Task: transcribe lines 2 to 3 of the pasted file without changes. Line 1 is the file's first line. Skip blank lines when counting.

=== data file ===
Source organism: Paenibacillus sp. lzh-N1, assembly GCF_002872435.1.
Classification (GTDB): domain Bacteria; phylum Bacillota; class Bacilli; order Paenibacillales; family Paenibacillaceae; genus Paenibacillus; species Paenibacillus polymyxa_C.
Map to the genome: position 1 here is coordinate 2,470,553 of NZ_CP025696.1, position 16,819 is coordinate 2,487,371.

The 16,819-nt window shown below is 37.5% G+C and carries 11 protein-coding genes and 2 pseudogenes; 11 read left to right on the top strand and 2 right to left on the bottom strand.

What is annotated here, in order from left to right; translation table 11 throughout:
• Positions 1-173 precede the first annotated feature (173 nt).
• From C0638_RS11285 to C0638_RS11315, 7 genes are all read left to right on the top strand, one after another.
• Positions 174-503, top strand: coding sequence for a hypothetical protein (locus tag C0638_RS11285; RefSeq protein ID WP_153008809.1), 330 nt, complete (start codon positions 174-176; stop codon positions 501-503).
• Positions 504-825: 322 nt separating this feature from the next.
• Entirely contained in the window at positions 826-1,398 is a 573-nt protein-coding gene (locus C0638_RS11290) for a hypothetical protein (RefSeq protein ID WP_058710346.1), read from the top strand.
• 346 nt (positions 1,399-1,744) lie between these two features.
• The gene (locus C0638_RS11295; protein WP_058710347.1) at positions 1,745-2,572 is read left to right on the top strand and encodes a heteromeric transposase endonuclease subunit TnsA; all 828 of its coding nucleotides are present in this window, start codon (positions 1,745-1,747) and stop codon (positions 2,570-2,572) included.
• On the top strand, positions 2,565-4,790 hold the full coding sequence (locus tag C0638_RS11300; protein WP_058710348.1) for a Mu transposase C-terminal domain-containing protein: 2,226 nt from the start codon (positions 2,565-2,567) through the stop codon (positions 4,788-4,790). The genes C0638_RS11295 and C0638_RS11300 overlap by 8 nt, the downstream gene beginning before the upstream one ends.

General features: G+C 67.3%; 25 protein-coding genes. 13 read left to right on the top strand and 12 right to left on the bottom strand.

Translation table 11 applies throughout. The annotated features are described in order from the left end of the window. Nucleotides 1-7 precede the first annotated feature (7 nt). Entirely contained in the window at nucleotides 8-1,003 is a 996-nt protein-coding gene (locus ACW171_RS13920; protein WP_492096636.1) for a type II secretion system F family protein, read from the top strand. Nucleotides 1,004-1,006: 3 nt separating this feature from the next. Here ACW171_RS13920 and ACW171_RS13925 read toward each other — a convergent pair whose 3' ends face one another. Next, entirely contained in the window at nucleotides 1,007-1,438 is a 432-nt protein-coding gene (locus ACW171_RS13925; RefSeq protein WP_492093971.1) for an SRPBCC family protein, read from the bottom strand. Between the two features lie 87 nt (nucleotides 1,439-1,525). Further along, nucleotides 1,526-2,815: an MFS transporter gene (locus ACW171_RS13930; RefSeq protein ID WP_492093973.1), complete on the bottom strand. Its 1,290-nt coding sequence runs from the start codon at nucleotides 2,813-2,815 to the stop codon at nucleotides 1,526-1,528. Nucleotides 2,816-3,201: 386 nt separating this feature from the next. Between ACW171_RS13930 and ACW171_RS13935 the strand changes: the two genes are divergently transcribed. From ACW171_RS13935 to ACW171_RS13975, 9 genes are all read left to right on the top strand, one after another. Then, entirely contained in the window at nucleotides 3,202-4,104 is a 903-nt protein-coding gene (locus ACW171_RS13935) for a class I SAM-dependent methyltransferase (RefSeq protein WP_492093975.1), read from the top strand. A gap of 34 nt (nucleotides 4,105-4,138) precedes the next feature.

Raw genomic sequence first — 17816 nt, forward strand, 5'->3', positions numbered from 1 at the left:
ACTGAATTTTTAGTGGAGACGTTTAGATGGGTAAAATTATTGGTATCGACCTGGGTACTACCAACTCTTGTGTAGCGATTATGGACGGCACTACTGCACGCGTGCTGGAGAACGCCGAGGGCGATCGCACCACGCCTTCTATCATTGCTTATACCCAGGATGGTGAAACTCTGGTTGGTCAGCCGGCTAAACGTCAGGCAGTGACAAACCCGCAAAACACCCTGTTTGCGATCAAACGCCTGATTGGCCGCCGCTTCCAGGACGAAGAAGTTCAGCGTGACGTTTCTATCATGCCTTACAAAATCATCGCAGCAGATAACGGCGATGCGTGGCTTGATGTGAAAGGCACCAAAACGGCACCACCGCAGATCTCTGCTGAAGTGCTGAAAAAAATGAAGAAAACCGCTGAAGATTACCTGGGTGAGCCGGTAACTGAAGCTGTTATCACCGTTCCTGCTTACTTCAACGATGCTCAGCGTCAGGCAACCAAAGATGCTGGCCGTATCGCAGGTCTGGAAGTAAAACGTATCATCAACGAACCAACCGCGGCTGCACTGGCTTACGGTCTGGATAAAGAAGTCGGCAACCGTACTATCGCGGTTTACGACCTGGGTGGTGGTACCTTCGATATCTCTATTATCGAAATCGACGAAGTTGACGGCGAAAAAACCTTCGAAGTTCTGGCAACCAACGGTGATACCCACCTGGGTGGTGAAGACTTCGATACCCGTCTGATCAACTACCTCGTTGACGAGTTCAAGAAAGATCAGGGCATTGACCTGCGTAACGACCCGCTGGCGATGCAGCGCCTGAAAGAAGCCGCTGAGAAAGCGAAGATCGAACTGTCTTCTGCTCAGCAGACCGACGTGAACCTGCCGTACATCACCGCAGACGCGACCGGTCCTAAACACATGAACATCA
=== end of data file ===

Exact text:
Classification (GTDB): domain Bacteria; phylum Bacillota; class Bacilli; order Paenibacillales; family Paenibacillaceae; genus Paenibacillus; species Paenibacillus polymyxa_C.
Map to the genome: position 1 here is coordinate 2,470,553 of NZ_CP025696.1, position 16,819 is coordinate 2,487,371.